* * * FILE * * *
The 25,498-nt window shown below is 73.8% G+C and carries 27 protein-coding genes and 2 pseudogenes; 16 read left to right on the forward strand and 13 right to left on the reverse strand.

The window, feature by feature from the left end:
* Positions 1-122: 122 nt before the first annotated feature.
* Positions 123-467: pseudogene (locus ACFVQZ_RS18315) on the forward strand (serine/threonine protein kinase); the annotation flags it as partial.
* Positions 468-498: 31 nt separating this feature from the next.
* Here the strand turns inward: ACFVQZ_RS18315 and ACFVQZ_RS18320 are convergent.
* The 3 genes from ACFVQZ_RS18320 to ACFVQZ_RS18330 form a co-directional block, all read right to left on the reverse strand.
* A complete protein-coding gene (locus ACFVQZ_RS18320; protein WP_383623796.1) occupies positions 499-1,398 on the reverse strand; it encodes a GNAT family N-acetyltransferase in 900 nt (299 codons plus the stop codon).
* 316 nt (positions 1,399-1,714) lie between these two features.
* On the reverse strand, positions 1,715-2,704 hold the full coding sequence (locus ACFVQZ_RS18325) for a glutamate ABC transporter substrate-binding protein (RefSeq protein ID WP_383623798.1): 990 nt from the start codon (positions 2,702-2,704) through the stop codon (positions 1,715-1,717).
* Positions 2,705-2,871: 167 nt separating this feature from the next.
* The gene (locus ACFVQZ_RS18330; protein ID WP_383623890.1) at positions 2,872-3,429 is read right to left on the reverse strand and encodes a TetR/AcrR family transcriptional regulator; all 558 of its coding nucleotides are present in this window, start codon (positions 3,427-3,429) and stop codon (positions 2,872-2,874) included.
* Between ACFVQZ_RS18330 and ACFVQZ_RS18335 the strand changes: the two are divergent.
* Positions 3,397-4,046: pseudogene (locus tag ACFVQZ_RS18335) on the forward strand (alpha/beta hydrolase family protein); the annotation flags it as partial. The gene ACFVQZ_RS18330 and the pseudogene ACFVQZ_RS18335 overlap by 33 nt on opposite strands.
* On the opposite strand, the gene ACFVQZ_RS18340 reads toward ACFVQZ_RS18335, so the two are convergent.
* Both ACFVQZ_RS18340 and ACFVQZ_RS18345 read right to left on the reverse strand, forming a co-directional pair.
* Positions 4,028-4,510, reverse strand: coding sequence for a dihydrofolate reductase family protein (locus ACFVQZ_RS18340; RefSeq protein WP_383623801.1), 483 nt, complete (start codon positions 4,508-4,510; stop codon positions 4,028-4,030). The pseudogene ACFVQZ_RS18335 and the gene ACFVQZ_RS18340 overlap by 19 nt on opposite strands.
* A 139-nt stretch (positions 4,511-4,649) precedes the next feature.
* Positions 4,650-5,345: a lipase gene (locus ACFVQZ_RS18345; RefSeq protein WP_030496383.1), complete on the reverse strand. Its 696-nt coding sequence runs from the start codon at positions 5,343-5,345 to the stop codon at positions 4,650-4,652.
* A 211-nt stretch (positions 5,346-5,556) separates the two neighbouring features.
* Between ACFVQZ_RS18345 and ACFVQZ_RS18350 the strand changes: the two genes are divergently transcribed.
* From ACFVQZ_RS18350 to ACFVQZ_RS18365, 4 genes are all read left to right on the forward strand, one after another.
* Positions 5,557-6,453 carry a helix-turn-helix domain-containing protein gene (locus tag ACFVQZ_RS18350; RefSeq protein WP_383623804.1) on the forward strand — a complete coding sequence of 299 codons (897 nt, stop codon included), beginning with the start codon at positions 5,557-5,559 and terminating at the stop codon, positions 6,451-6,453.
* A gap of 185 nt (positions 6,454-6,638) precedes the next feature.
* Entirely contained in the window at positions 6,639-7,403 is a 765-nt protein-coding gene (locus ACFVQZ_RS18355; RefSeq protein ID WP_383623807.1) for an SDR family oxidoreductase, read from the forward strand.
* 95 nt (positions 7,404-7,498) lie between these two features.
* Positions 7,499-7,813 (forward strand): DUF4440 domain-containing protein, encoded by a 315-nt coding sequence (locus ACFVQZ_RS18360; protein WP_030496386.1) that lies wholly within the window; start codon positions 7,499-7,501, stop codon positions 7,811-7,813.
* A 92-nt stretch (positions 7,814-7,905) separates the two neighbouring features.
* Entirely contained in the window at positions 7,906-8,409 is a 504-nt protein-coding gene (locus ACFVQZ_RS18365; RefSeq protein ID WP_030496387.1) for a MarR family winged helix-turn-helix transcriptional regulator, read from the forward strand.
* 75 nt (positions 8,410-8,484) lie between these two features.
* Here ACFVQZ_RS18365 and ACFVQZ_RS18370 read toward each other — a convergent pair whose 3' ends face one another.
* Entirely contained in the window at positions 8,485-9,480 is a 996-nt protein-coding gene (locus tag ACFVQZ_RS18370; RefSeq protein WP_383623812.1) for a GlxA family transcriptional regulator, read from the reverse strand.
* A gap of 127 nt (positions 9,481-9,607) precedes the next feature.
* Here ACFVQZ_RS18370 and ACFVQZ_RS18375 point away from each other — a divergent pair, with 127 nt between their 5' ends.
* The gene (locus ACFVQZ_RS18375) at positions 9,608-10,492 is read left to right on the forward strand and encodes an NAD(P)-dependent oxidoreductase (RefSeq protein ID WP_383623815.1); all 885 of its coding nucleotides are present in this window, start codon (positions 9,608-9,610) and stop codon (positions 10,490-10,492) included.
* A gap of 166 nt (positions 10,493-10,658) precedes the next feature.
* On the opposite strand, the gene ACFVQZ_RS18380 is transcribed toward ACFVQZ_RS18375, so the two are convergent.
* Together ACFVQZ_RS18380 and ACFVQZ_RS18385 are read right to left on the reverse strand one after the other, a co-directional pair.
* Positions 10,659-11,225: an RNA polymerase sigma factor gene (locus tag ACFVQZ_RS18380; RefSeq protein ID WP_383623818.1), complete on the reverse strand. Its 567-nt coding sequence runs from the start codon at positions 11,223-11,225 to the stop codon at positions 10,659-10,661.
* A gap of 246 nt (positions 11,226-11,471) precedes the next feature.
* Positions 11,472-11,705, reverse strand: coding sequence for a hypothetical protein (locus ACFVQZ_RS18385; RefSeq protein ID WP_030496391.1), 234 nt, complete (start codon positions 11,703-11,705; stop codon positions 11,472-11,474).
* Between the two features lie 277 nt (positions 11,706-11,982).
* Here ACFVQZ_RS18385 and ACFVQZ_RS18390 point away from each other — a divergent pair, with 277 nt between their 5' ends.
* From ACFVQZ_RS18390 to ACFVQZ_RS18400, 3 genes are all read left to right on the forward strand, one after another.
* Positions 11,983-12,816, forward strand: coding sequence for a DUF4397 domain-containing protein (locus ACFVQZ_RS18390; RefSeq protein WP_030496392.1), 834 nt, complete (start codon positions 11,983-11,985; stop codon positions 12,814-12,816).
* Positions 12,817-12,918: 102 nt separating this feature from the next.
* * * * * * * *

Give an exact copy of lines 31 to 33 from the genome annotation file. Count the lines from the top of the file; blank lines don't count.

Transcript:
* Here ACFVQZ_RS18365 and ACFVQZ_RS18370 read toward each other — a convergent pair whose 3' ends face one another.
* Entirely contained in the window at positions 8,485-9,480 is a 996-nt protein-coding gene (locus tag ACFVQZ_RS18370; RefSeq protein WP_383623812.1) for a GlxA family transcriptional regulator, read from the reverse strand.
* A gap of 127 nt (positions 9,481-9,607) precedes the next feature.